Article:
In Flannery O’Connor’s marvelously difficult and weird “A Good Man Is Hard to Find,” though the story is manifestly focused on the danger of the at-large Misfit, and the grandmother, and the spectacularly gruesome landing point of the story when the most unlikely and worst thing that could happen actually does happen, there is a frisson of doomy strangeness earlier, when the traveling family arrives at Red Sammy’s restaurant and there is “a gray monkey about a foot high, chained to a chinaberry tree.”
Nothing goes anywhere with this monkey. He disappears into the branches of the chinaberry tree as the family walks into the restaurant. When they go back to their car, there he is again, “busy catching fleas on himself and biting each one carefully between his teeth as if it were a delicacy.” He has a limited existence, and not much agency in this story. He’s chained to a tree in a spot where he doesn’t really belong at all. And that’s it, done with the monkey. But his weird—yet muted and unremarked-upon—presence has been a herald of the strange possibilities that lie ahead. If there’s a monkey chained to a tree outside a diner, maybe the escaped convict on the front page of the newspaper could show up next. Anything could happen and does.
Richard Ford’s “Rock Springs,” another short story I like to discuss with my writing students, gives us the no-account Earl, a car thief known to write the occasional bad check. We meet him as he is driving a stolen Mercedes south, out of Montana, with his daughter Cheryl and her dog Little Duke in the backseat, his girlfriend Edna beside him. As Edna pours herself a drink, she blurts out, “Did I ever tell you I once had a monkey?” She proceeds to describe over several pages how she won the nameless little spider monkey in a dice game, but then after a week with it she “got the creeps” and couldn’t handle the way the monkey loomed over her, staring at her face while she slept. She describes trying to solve the issue by taking “a length of clothesline wire” with which she “wired her to the doorknob through her little silver collar” before going back to sleep. And then when Edna woke, she discovered that the monkey “had tipped off her chair-back and hanged herself on the wire line.”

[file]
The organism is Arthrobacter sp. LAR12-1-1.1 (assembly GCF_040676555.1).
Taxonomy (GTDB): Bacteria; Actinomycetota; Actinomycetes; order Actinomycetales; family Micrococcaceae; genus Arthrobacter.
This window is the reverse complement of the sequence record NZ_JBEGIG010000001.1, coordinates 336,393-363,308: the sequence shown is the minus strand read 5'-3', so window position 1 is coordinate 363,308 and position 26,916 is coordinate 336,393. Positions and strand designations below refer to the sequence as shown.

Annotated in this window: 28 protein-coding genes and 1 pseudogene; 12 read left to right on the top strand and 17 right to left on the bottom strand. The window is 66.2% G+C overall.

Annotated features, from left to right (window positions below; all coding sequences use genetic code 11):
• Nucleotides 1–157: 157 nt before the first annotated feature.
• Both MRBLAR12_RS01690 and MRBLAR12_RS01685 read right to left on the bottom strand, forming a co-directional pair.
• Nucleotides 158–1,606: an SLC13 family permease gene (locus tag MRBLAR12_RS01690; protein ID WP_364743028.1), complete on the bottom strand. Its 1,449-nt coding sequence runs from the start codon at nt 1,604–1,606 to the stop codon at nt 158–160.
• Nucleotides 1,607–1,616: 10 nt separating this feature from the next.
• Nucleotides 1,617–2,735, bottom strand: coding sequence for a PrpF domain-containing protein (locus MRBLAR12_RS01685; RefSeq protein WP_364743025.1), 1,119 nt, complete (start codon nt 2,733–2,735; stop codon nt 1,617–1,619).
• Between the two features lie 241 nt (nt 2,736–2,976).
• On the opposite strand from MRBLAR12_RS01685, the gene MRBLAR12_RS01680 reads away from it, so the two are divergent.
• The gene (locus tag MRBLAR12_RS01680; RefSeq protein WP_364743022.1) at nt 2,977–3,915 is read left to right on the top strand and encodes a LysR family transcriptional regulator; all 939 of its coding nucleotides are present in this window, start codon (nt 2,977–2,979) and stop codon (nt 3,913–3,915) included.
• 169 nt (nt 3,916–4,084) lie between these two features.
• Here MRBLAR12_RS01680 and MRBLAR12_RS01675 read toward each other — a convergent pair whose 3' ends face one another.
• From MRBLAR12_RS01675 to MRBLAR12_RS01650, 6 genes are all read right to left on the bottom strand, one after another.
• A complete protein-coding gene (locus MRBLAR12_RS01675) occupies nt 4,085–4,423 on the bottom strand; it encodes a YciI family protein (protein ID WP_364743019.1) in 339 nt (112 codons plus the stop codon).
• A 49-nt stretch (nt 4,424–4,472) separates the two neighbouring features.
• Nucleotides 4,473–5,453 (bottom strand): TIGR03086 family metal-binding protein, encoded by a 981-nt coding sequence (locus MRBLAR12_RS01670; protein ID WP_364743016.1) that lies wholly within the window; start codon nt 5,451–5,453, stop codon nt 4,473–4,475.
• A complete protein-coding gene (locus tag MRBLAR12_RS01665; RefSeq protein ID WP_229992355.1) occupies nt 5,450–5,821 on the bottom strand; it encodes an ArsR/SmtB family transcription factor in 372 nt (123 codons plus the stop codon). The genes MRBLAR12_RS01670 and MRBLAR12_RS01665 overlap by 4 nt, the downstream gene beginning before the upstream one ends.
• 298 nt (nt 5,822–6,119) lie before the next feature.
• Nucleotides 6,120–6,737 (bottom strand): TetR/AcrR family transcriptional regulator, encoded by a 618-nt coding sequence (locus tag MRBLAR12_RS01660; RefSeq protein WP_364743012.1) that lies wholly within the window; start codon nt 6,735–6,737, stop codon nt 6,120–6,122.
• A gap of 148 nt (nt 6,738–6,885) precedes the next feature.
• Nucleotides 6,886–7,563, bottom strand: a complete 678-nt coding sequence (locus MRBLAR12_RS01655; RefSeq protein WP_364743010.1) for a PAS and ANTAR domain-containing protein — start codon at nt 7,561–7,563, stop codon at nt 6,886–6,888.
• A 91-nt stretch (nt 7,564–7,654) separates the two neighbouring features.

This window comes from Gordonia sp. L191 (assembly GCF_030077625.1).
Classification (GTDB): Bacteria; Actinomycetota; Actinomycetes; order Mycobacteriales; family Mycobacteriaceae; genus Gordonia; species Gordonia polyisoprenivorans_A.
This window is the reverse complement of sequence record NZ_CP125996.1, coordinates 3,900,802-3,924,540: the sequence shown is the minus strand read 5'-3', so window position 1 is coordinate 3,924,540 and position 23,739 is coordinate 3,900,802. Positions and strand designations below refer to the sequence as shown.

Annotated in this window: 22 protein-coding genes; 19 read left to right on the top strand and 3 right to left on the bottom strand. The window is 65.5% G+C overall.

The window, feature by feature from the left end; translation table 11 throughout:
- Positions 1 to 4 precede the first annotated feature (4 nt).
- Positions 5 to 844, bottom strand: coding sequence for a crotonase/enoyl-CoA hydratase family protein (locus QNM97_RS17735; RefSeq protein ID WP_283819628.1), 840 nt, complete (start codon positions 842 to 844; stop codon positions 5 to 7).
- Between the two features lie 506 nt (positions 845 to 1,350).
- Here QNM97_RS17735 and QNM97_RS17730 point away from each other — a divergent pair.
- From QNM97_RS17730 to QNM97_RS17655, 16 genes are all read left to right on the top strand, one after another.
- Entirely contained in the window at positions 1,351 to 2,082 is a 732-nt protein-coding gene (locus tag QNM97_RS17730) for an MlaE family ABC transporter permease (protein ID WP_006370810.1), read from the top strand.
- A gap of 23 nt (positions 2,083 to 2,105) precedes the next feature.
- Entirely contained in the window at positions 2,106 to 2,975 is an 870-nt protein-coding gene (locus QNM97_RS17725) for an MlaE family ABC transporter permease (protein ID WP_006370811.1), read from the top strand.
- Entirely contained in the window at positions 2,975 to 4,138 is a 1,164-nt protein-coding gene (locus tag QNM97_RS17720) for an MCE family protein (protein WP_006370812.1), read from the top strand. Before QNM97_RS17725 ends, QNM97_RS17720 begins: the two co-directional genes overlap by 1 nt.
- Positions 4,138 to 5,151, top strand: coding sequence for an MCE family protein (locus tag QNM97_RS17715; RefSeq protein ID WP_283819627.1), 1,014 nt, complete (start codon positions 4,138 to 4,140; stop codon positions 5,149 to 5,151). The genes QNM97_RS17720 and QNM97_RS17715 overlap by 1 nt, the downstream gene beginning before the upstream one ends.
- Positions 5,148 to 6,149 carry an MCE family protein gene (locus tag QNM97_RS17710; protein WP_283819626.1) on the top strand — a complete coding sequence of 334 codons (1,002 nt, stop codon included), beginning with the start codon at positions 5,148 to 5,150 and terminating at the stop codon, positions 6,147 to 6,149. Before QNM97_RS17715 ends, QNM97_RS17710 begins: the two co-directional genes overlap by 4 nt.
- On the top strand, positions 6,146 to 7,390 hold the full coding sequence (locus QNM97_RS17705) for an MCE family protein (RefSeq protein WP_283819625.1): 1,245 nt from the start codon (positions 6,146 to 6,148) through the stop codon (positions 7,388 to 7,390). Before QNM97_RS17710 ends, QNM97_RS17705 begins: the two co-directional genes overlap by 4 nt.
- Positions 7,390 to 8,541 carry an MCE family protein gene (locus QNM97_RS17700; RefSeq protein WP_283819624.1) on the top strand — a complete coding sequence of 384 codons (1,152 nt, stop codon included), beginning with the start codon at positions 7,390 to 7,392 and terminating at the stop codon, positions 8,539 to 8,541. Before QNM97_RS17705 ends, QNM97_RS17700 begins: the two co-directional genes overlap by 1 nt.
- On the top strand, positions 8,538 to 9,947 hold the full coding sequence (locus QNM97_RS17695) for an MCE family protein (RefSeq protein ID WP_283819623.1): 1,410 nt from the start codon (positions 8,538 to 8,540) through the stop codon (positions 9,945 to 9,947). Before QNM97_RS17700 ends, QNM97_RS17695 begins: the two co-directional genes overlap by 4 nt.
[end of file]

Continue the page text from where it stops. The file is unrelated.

It’s a horrifying story, all the more disturbing because of the understated way Edna tells it, right up to a description of putting the dead monkey into a trash bag and leaving it at a dump. And then Earl responds to this story by saying, “Well, that’s horrible, but I don’t see what else you could do. You didn’t mean to kill it. You’d have done it differently if you had.”
The sad little hanged spider monkey in “Rock Springs” is a minor note, to be sure, just as the gray monkey outside Red Sammy’s is a minor note in “A Good Man is Hard to Find.” But both monkeys notify the reader that strangeness lies ahead in the uncanny valley, where you can cross paths with the escaped convict from the front page of your morning paper or win an unlucky spider monkey with a roll of the dice.